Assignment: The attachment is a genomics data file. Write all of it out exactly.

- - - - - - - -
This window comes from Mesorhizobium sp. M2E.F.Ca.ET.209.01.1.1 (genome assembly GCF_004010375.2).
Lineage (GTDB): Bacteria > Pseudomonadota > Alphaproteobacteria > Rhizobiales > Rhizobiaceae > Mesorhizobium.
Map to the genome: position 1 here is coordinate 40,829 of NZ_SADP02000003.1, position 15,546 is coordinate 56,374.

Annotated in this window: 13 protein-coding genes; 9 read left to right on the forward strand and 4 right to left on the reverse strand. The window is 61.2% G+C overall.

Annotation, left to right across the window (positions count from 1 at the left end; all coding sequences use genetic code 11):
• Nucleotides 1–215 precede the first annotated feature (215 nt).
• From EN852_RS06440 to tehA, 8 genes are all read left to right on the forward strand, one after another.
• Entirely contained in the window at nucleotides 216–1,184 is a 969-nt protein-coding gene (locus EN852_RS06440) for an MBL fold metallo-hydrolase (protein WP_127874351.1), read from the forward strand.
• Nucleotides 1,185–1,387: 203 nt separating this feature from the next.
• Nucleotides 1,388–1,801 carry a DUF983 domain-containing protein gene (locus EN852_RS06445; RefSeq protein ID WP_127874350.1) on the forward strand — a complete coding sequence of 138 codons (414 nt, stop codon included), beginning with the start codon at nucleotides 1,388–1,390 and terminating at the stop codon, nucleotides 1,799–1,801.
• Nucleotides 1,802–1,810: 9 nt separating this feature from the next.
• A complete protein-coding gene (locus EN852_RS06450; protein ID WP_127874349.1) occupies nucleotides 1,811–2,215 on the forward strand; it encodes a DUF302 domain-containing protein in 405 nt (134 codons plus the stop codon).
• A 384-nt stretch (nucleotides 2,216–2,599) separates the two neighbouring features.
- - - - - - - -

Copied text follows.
This window comes from Mesorhizobium sp. M2E.F.Ca.ET.209.01.1.1 (genome assembly GCF_004010375.2).
Lineage (GTDB): Bacteria > Pseudomonadota > Alphaproteobacteria > Rhizobiales > Rhizobiaceae > Mesorhizobium.
Map to the genome: position 1 here is coordinate 40,829 of NZ_SADP02000003.1, position 15,546 is coordinate 56,374.

Annotated in this window: 13 protein-coding genes; 9 read left to right on the forward strand and 4 right to left on the reverse strand. The window is 61.2% G+C overall.

Annotation, left to right across the window (positions count from 1 at the left end; all coding sequences use genetic code 11):
• Nucleotides 1–215 precede the first annotated feature (215 nt).
• From EN852_RS06440 to tehA, 8 genes are all read left to right on the forward strand, one after another.
• Entirely contained in the window at nucleotides 216–1,184 is a 969-nt protein-coding gene (locus EN852_RS06440) for an MBL fold metallo-hydrolase (protein WP_127874351.1), read from the forward strand.
• Nucleotides 1,185–1,387: 203 nt separating this feature from the next.
• Nucleotides 1,388–1,801 carry a DUF983 domain-containing protein gene (locus EN852_RS06445; RefSeq protein ID WP_127874350.1) on the forward strand — a complete coding sequence of 138 codons (414 nt, stop codon included), beginning with the start codon at nucleotides 1,388–1,390 and terminating at the stop codon, nucleotides 1,799–1,801.
• Nucleotides 1,802–1,810: 9 nt separating this feature from the next.
• A complete protein-coding gene (locus EN852_RS06450; protein ID WP_127874349.1) occupies nucleotides 1,811–2,215 on the forward strand; it encodes a DUF302 domain-containing protein in 405 nt (134 codons plus the stop codon).
• A 384-nt stretch (nucleotides 2,216–2,599) separates the two neighbouring features.